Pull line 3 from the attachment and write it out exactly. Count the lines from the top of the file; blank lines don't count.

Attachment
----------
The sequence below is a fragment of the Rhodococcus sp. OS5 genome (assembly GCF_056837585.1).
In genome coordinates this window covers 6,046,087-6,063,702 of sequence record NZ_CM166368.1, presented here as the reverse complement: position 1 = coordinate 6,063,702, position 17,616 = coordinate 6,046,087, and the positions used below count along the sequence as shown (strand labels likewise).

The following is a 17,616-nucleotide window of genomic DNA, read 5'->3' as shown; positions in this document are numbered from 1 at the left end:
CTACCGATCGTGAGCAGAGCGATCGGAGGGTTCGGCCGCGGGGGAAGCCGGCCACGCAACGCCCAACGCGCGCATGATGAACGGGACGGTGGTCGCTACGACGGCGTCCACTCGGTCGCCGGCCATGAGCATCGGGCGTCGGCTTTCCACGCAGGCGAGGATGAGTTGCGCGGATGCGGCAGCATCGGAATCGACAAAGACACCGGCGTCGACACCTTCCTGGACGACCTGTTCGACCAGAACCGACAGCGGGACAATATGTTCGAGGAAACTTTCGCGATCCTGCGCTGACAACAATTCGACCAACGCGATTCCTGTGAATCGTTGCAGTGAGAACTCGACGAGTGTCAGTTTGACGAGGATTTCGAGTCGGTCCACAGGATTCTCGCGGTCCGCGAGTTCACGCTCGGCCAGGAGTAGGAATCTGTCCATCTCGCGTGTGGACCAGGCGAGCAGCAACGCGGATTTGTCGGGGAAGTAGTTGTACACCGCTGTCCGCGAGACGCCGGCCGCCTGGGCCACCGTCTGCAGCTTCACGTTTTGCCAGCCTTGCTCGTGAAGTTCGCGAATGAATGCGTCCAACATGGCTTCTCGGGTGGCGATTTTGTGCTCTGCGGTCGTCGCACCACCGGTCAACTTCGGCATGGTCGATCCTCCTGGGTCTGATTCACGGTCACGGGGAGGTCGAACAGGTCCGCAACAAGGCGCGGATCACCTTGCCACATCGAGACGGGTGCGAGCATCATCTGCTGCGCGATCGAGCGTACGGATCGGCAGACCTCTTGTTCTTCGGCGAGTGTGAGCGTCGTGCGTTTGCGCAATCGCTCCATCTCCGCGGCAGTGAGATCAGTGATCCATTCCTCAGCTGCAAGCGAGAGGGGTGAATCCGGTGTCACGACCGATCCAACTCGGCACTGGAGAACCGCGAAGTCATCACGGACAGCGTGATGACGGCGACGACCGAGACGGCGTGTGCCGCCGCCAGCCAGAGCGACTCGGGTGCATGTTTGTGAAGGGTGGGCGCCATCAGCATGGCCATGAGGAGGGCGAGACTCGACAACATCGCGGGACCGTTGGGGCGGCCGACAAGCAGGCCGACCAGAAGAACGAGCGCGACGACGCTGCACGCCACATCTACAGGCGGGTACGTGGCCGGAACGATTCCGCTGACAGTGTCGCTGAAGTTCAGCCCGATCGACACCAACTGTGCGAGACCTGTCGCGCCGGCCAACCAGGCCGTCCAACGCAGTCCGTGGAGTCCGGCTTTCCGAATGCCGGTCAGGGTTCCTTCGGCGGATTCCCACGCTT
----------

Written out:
The following is a 17,616-nucleotide window of genomic DNA, read 5'->3' as shown; positions in this document are numbered from 1 at the left end: